Last week, Delaware became the latest state to take regulatory action to accelerate electric vehicle adoption (EV) by adopting California’s Advanced Clean Cars II (ACC II) regulation.

Approved by the state last Wednesday, Delaware’s regulation will require automakers to deliver an increasing percentage of zero-emission vehicles, starting with 43 percent in model year 2027. However, unlike California’s standard, Delaware’s regulation will stop short of 100 percent ZEVs, instead maxing out at 82 percent in 2032. Delaware’s decision comes after New Mexico and New Jersey formally adopting the regulation earlier last month. Like Delaware, New Mexico only adopts California’s sales percentages through 2032, while New Jersey will require 100 percent ZEV sales beginning in 2035.

The three states joined a growing cohort of states taking steps to address air pollution from motor vehicles through the clean cars regulation. Since our last digest, the number of states pursuing the regulation has proliferated, growing to twelve states who have formally adopted the regulation plus three more who are still in the rulemaking process. While most states’ rulemakings have been successful, just last week Connecticut Governor Ned Lamont withdrew the state’s proposed regulation, citing a lack of support on a key legislative committee. State lawmakers plan to continue to work towards a compromise. Rulemakings are ongoing in Maine, Rhode Island, and the District of Columbia.

To recap, the California Air Resources Board (CARB) unanimously voted to approve ACC II on August 25th, 2022, which requires automakers to increase the proportion of zero-emission vehicle (ZEV) sales year by year. As laid out by California, the standard sets the annual percentage of new ZEV sales at 35 percent for model year 2026 which increases to 100 percent by model year 2035. However, for states that adopt ACC II in 2023, the regulation takes effect for vehicles beginning in model year 2027. 

A total of 12 states have now adopted the regulation, and three states are in the process of adopting the regulation. A list of these states can be found below.


California: Adopted by CARB on August 25th, 2022

Oregon: Adopted by Oregon’s Department of Environmental Quality on December 19th, 2022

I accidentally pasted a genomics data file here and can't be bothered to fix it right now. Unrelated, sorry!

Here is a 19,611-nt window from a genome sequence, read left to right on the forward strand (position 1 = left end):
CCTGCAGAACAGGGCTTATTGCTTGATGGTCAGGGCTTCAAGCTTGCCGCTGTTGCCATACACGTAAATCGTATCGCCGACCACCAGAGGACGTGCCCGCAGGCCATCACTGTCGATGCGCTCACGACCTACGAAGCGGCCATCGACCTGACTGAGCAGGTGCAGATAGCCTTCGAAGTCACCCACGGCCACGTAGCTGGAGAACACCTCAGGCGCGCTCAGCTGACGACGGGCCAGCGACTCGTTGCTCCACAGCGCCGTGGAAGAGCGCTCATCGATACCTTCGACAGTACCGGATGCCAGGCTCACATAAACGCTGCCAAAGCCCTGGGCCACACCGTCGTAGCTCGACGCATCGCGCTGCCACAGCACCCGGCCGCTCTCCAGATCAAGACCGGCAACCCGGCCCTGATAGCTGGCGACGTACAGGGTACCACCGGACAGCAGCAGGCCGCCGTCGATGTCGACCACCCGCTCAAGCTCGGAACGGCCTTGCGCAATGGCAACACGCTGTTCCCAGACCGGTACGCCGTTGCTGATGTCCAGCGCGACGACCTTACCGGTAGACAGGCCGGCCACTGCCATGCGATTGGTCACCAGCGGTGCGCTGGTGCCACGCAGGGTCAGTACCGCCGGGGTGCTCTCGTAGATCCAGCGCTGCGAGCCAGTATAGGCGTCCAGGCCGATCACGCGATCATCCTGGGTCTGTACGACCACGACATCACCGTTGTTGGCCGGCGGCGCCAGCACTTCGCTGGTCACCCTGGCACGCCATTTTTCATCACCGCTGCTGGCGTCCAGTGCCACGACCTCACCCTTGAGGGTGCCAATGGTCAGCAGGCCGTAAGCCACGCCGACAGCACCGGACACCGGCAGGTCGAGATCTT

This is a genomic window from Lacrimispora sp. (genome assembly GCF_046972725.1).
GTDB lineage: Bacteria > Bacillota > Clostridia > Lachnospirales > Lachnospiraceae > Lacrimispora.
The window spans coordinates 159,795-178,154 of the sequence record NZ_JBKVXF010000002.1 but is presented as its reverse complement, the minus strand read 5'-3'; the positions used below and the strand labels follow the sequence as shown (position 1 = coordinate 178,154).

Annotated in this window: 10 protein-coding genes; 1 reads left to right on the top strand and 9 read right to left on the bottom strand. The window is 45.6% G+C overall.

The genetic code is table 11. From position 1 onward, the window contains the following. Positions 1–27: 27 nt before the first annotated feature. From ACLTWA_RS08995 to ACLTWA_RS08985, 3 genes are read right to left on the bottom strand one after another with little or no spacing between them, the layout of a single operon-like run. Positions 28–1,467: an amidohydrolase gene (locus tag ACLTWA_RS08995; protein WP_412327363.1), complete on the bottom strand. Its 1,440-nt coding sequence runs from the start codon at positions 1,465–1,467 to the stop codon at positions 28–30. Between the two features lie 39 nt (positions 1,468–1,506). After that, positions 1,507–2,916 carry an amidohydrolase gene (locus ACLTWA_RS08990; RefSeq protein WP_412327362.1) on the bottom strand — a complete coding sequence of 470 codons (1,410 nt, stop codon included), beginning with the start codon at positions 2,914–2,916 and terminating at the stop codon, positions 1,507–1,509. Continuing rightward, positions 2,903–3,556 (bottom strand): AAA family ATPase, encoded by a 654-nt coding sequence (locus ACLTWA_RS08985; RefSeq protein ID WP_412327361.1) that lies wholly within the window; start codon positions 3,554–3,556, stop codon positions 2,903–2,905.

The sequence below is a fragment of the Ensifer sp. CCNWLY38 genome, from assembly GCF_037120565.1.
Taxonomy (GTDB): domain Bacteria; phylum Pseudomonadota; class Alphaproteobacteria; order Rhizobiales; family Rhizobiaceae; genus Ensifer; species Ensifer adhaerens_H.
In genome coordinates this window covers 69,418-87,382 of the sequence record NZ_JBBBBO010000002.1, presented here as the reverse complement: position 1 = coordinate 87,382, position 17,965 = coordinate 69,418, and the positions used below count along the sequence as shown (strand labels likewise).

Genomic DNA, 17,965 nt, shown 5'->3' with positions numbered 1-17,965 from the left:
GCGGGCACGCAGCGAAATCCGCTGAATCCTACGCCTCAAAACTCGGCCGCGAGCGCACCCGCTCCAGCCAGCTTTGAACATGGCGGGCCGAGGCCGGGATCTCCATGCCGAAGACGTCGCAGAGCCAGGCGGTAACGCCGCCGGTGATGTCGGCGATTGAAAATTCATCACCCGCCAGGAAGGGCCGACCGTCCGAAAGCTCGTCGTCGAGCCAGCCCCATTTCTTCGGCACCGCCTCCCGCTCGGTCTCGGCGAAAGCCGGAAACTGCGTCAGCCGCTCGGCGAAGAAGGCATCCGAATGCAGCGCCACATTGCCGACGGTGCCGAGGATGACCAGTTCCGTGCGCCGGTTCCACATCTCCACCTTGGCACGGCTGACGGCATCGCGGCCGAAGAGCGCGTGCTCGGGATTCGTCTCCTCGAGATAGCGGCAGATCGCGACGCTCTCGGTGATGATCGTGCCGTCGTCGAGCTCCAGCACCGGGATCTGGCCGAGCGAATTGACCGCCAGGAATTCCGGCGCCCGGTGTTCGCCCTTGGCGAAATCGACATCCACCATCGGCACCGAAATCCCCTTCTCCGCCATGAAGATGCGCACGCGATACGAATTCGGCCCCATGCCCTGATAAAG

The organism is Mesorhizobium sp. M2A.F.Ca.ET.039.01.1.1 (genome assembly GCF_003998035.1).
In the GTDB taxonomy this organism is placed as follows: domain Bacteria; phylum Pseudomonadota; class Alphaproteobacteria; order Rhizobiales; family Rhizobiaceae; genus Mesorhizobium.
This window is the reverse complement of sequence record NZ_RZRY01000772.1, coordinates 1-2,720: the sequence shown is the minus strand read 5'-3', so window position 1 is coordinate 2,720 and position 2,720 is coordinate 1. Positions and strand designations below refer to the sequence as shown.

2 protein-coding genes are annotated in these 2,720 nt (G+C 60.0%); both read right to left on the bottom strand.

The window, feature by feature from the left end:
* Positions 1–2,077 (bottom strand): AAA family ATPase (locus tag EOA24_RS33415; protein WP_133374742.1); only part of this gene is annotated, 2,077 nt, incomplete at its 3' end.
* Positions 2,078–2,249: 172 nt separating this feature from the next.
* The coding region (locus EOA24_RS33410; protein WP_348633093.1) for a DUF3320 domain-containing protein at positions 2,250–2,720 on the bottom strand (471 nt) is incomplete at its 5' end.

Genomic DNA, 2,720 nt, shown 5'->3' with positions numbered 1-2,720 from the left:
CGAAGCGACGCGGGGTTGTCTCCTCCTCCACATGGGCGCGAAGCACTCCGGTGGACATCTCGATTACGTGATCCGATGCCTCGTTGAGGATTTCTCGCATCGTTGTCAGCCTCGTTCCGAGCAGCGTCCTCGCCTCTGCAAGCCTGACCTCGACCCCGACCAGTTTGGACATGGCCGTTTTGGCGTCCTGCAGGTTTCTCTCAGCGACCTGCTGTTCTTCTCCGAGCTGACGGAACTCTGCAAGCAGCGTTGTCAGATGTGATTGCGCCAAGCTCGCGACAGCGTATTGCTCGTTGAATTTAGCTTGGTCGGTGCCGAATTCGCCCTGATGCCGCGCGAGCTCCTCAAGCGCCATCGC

Washington: Adopted by the Washington Department of Ecology on December 19th, 2022

New York: Adopted by the New York State Department of Environmental Conservation via emergency rulemaking on December 29th, 2022

Massachusetts: Formally adopted by the state on March 30th, 2023

Vermont: Adopted both ACC II and the Advanced Clean Trucks (ACT) regulation in one rulemaking package by the Legislative Committee on Administrative Rules for Vermont on December 16th, 2022

Virginia: Virginia adopted the rule via a trigger law in 2022, which was established by a previous administration. However, current Governor Youngkin has voiced opposition to the law and has announced intention to reverse the law

Colorado: On October 20th, 2023, the Colorado Air Quality Control Commission adopted the Colorado Clean Cars Standard

Maryland: On September 18th,2023, Maryland finalized its rulemaking and adopted ACC II

Delaware: Adopted by the Department of Natural Resources and Environmental Control on November 29th, 2023

New Mexico: Adopted ACC II and ACT in one rulemaking by the New Mexico Environmental Improvement Board on November 16th, 2023

New Jersey: On November 21st, Governor Phil Murphy and the Department of Environmental Protection announced the filing of the ACC II rule for adoption on December 18th


Rhode Island: On May 10th, 2023, Governor Dan McKee announced plans to adopt ACC II and ACT

District of Columbia (D.C.): On December 9th, 2022, the D.C. Department of Energy & Environment proposed the adoption of ACC II

Maine: On July 26th, 2023, Maine initiated its public comment process and is considering adoption of the rule

About the author: Moe Khatib